A Teen's Hand-Washing Advice

By Dr. Robert Wallace

September 15, 2020 5 min read

DR. WALLACE: I'd like to remind all of my fellow teenagers (and all of your other readers) that the best way to avoid catching any COVID-19 germs or the flu is to wash one's hands frequently, especially before eating. But don't forget that it's also important to not touch one's hands or fingers to the mouth, eyes or nostrils. Our whole family has become pretty compulsive about hand-washing, so I think about this topic every day, and even though we should all know this by now, I feel it's important to have a teen remind fellow teens to be careful and stay vigilant. That's why I am writing to you about this subject today!

Please allow me to inform your readers that proper hand-washing techniques do not actually require warm water! Any temperature of water is fine, and any soap will do the job. We don't need some special antibacterial soap that costs a lot more money than a regular bar of soap. Rubbing soapy hands for a minimum of 20 seconds is necessary to gain the protection we all seek. It's the friction of rubbing the hands together that is most important! How do I know this? Well, my mom's best friend is a nurse, and she came over to our house a few months ago to tell us everything she knew about the dangers of the COVID-19 virus and how we can best protect ourselves from catching it.

Health professionals agree that proper hand-washing is the best preventative medicine for children, teens and adults. Besides COVID-19, colds and flu, other ailments, including infections and diarrhea, are easily transmitted to and from human hands! This is so gross! We will soon be in the midst of our normal flu season on top of everything else, so, fellow teens, be careful! — An Informed and Hygienic Teen, via email

INFORMED AND HYGIENIC TEEN: Thank you for your letter. The fact that it is primarily directed at your fellow teens makes sense. Since most young people are at a low risk for serious illness, there could be a subconscious lack of urgency for some teens. Your letter covers the common sense that many forms of media have been explaining for months now, but I truly commend you for your concern and how seriously you're taking health and hygiene these days.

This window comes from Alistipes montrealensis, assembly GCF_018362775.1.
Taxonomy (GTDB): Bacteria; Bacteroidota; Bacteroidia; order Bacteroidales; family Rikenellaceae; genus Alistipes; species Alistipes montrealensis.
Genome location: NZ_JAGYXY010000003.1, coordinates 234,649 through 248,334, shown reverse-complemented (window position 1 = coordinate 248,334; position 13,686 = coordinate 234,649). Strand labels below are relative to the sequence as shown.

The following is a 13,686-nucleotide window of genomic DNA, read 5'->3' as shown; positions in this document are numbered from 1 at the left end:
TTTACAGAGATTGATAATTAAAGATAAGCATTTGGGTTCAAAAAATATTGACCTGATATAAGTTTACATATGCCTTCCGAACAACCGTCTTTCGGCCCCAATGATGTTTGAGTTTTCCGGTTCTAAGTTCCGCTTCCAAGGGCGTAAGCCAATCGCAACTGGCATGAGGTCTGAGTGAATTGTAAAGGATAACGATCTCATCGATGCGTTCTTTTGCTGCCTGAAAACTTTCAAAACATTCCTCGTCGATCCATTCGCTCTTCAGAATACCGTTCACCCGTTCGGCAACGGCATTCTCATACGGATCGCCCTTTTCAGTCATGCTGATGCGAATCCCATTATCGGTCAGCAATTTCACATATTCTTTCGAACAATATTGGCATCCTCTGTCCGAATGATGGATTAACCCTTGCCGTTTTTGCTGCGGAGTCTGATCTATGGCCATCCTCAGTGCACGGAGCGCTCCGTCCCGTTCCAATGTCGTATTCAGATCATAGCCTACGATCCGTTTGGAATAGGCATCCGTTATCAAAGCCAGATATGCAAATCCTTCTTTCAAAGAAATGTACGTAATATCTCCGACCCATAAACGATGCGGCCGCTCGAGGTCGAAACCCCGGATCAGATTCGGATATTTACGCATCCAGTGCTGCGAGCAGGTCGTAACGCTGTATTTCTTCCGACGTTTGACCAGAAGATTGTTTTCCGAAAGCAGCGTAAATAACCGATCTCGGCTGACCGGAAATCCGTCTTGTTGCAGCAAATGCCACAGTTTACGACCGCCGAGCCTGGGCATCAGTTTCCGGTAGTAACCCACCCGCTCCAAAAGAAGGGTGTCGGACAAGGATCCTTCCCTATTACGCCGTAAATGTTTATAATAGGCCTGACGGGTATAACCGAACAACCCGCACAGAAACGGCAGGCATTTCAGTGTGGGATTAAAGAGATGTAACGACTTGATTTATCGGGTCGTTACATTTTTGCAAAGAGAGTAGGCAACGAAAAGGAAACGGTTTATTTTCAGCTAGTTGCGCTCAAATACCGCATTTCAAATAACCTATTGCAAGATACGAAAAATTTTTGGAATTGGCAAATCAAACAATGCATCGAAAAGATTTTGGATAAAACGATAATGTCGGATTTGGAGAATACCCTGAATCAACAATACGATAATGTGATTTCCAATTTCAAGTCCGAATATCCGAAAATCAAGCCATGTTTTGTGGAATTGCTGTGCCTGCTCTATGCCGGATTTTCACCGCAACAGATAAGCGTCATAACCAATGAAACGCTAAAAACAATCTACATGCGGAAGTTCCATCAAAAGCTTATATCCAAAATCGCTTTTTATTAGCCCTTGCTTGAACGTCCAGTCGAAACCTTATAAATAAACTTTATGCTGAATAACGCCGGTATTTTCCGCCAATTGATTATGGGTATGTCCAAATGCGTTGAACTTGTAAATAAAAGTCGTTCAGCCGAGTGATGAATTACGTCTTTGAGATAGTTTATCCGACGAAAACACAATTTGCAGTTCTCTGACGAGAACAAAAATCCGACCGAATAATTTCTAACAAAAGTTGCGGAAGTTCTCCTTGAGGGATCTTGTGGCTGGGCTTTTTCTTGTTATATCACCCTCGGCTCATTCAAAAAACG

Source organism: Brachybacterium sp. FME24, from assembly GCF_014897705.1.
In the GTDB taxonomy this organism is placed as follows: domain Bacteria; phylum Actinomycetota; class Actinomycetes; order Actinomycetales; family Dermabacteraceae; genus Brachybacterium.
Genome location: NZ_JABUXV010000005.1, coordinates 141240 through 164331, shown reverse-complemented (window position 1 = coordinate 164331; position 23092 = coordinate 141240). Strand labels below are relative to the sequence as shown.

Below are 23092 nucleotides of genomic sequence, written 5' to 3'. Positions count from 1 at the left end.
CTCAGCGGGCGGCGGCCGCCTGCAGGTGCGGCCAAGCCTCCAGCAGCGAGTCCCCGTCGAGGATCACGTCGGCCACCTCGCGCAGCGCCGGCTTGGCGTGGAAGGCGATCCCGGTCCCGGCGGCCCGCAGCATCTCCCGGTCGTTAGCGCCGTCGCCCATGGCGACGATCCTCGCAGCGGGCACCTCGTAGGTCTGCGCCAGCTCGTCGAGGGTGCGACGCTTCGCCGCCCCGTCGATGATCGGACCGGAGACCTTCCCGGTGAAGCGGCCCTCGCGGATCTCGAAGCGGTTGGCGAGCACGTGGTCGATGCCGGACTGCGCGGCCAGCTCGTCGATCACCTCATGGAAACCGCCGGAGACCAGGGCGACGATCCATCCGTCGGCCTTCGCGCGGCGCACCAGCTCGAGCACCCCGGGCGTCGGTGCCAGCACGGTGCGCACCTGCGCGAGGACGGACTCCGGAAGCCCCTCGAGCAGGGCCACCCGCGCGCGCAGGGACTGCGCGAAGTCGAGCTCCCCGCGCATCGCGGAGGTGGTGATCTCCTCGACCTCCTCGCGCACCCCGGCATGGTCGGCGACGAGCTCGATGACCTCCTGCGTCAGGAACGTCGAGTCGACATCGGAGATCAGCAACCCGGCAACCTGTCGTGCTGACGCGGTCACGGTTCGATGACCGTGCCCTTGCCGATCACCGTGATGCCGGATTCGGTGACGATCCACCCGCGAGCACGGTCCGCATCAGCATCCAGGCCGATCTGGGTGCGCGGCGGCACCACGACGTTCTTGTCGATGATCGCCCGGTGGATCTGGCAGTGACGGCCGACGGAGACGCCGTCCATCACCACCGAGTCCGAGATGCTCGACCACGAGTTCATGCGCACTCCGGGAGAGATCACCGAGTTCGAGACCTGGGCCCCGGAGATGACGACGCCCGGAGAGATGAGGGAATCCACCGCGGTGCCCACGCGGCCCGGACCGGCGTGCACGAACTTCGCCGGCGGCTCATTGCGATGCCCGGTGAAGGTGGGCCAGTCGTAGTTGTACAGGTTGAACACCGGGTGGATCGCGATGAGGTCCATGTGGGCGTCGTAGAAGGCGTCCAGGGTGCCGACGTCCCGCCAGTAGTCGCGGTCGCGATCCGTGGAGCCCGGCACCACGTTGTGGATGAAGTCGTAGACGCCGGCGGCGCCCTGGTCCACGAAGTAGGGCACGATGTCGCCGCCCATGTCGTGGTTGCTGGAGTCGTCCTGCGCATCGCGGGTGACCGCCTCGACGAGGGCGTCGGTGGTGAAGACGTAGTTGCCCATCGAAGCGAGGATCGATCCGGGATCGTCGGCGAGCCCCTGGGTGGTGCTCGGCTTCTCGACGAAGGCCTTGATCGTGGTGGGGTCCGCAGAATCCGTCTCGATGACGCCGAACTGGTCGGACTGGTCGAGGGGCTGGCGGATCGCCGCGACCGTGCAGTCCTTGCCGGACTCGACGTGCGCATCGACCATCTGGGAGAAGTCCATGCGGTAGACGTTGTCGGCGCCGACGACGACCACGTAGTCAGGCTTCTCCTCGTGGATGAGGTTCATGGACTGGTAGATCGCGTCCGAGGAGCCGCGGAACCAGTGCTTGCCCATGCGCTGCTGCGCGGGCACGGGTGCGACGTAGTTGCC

I'm happy to honor your request, and I hope that many other young people will follow in your footsteps in taking this pandemic seriously.


DR. WALLACE: I have a moderate complexion problem that has lingered for a while now. It started about six months ago, and for the past three months, it hasn't gotten much better, if at all. My father feels that my complexion will clear up soon without any medical attention on its own. How long will it take for me to have clear skin, and what else do I need to do if I want it to clear up as fast as possible? My mom also recently said to me that she doesn't want me to go to a doctor right now due to the COVID-19 virus. This makes me worry even more about everything. What should I do? Will my face clear up on its own like my dad thinks it will? — Mild Case, Bigger Worry, via email

MILD CASE, BIGGER WORRY: It's true that most teens do outgrow complexion problems, but the time period is often from one to seven years! So, with that in mind, it's not worth risking that your complexion will clear up in one year or so.

Over-the-counter medication can now often dramatically improve a moderate complexion problem. Sit down with your parents, and study what might be best to try and what it will cost. Hopefully, they will agree to let you try this path initially to see what results you might achieve.

If your complexion problems do not improve with over-the-counter treatments, then it would be time to consider seeing a dermatologist before your situation develops into a larger challenge. Many medical offices are able to be open safely these days, using the standard safety protocols that have become the norm during this time of COVID-19. I trust one or both of your parents could safely arrange a future visit, should it be necessary. Finally, don't forget that videoconferencing might be an option for you as well. A doctor could see your complexion this way and might be able to make a diagnosis for you that can put you on the path to successful treatment.

Dr. Robert Wallace welcomes questions from readers. Although he is unable to reply to all of them individually, he will answer as many as possible in this column. Email him at [email protected] To find out more about Dr. Robert Wallace and read features by other Creators Syndicate writers and cartoonists, visit the Creators Syndicate website at www.creators.com.

Photo credit: slavoljubovski at Pixabay

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